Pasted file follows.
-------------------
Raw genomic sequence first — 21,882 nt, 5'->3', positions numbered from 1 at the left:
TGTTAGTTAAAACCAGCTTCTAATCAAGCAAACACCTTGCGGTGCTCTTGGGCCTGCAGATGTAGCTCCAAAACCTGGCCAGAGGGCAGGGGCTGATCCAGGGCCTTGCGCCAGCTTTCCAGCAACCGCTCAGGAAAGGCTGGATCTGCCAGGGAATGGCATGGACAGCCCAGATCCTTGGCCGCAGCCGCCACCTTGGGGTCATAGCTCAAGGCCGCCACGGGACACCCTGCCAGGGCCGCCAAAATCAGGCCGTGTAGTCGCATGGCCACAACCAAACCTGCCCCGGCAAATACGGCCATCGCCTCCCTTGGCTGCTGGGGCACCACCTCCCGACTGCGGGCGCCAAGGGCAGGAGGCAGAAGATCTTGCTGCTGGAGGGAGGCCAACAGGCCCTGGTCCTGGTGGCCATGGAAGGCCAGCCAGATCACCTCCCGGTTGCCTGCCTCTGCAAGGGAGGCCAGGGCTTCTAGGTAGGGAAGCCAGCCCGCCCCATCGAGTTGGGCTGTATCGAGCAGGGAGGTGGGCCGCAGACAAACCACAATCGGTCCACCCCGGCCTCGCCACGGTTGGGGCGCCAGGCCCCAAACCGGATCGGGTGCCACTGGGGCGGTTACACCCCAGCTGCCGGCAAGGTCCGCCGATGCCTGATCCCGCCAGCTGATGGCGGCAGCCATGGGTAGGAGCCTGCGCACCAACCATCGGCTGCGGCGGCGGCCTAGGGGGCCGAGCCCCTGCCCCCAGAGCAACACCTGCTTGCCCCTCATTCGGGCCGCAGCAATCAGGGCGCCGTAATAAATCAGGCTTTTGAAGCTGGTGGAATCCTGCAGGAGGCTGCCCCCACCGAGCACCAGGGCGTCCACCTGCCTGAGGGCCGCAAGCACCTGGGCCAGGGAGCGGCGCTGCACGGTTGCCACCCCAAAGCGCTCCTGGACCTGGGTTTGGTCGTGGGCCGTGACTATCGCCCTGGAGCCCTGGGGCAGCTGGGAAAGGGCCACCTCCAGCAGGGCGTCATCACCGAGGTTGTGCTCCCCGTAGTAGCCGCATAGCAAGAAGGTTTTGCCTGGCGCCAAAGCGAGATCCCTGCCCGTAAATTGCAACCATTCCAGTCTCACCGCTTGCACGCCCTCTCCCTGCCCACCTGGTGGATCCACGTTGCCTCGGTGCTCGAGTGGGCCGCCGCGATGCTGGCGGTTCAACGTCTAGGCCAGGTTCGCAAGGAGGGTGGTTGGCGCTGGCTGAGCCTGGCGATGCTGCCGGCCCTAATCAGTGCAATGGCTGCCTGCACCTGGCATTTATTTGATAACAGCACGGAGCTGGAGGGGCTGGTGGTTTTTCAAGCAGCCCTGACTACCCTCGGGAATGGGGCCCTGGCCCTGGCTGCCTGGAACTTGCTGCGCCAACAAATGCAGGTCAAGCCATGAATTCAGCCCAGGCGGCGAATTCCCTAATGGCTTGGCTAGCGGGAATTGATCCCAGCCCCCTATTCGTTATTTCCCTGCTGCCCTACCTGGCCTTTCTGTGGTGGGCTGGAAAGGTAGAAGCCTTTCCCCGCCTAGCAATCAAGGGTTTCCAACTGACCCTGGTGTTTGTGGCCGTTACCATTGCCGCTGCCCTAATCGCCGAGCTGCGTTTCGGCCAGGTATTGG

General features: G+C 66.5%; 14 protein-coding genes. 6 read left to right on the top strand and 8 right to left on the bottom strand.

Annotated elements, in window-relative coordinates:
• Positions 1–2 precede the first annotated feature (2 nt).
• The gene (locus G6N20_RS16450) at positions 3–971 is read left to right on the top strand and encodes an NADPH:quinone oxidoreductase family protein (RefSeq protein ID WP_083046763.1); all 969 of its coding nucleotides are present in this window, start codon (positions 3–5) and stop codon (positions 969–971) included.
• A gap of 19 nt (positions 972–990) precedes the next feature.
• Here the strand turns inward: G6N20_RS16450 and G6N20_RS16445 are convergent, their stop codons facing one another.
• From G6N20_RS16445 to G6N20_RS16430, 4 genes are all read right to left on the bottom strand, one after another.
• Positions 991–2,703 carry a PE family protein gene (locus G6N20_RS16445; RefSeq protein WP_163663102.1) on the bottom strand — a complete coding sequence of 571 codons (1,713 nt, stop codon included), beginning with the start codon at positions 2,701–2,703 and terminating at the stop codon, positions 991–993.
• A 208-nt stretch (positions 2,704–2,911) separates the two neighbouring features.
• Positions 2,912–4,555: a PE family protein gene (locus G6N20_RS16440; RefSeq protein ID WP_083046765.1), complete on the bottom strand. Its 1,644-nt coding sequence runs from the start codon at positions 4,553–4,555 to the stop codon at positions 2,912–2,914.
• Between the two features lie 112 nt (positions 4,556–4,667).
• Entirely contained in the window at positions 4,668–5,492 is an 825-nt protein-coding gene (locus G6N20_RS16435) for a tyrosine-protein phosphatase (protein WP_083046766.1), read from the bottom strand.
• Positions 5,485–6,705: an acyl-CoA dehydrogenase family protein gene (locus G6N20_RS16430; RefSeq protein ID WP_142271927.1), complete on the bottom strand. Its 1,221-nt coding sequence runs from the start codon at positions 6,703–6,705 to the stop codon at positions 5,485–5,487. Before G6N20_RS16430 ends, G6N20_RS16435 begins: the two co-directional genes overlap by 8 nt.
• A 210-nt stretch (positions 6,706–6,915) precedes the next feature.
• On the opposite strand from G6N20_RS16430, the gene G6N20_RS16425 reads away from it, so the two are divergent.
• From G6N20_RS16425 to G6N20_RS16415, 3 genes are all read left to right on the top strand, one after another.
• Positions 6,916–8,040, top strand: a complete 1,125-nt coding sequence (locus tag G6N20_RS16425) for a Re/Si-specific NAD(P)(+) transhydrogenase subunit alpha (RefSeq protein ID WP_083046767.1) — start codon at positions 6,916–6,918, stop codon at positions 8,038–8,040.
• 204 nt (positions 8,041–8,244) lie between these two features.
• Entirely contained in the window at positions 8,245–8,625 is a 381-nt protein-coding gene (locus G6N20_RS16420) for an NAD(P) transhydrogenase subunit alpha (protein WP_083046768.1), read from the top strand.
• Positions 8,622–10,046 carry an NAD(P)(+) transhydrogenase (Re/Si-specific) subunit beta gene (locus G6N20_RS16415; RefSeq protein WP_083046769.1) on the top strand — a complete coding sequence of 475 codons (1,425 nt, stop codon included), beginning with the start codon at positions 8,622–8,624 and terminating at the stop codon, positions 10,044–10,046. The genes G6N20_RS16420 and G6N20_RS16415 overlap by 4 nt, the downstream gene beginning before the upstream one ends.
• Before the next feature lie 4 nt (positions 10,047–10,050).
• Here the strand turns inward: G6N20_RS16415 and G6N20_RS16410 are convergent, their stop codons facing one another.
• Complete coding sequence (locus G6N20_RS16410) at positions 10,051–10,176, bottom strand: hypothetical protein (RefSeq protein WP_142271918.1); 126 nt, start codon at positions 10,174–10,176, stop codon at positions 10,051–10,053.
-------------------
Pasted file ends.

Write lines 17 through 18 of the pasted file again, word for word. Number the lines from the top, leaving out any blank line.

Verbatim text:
• On the opposite strand from G6N20_RS16430, the gene G6N20_RS16425 reads away from it, so the two are divergent.
• From G6N20_RS16425 to G6N20_RS16415, 3 genes are all read left to right on the top strand, one after another.